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State Transition

The means of storing and updating Dash Platform data


At any given point in time, the data stored by each application (and more broadly, the entire platform) is in a specific state. State transitions are the means for submitting data that creates, updates, or deletes platform data and results in a change to a new state.

For example, Alice may have already added Bob and Carol as friends in DashPay while also having a pending friend request to Dan. If Dan declines the friend request, the state will transition to a new one where Alice and Bob remain in Alice’s friend list while Dan moves to the declined list.


State Transition Example

Implementation Overview

To ensure the consistency and integrity of data stored on Layer 2, all data is governed by the Dash Platform Protocol (DPP) which describes serialization and validation rules. Since state transitions are the vehicle for delivering data to the platform, the implementation of state transitions resides in DPP alongside the validation logic.


To support the various data types used on the platform and enable future updates, state transitions were designed to be flexible. Each state transition consists of a:

  1. Header - version and payload type
  2. Payload - contents vary depending on payload type
  3. Signature - signature of the header/payload by the identity submitting to state transition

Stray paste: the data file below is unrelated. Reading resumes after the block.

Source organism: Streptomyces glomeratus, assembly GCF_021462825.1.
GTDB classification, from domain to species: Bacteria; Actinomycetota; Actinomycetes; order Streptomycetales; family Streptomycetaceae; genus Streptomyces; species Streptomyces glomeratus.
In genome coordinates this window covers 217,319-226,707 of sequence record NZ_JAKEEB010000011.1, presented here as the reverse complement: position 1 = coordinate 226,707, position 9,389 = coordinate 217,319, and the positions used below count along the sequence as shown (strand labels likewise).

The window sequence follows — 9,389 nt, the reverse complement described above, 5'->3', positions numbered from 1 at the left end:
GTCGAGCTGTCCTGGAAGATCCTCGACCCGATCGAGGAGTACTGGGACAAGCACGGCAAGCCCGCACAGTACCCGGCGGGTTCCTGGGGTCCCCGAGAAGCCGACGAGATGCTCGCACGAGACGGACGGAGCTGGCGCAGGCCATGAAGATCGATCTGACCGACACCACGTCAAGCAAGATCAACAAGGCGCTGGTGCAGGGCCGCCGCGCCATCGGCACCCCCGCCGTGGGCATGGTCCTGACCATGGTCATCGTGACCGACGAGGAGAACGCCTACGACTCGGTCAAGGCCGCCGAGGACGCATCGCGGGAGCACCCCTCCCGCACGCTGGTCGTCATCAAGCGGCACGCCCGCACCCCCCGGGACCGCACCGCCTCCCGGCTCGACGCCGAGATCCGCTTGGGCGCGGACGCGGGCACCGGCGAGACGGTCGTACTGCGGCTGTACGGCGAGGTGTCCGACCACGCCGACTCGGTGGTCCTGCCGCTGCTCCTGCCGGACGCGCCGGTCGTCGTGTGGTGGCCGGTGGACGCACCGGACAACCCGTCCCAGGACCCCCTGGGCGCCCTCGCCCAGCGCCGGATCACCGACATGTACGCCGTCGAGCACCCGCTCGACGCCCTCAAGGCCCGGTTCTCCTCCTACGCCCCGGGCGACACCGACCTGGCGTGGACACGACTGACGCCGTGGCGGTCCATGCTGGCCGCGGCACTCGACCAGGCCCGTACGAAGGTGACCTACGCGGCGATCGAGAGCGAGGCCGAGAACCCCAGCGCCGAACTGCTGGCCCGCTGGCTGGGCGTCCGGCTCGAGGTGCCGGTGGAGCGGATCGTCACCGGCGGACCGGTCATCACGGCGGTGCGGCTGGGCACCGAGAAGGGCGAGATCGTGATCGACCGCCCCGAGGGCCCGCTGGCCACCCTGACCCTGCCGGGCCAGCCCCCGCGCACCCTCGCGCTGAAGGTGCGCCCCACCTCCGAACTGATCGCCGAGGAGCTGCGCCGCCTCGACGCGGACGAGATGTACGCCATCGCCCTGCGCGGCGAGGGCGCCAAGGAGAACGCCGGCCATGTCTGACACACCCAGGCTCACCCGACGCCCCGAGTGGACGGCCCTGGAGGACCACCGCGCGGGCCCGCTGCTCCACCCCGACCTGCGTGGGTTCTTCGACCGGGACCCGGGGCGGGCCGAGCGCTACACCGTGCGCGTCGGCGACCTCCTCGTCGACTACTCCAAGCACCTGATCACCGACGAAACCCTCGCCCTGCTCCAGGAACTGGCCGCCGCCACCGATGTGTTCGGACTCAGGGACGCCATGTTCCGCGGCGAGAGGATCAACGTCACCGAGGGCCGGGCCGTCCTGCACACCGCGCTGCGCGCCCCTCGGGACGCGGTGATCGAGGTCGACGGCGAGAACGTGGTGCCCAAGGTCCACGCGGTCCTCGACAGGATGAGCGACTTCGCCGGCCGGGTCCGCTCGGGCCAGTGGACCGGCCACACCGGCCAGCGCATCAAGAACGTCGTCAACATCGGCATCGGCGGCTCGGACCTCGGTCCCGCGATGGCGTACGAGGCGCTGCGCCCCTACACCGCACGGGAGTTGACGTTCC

The following table contains a list of currently defined payload types:

Payload TypePayload Description
Data Contract (0)Database schema for a single application
Documents Batch (1)An array of 1 or more document transition objects containing application data
Identity Create (2)Identity creation information
Identity Topup (3)Identity topup information

Application Usage

State transitions are constructed by client-side libraries and then submitted to the platform via DAPI. Based on the validation rules described in DPP (and an application data contract where relevant), Dash Platform first validates the state transition. Some state transitions (e.g. data contracts, identity) are validated solely by explicit rules defined in DPP, while others (e.g. documents) are also subject to the rules defined by the relevant application’s data contract. Once the state transition has been validated, the platform stores the data and updates the platform state.

What’s Next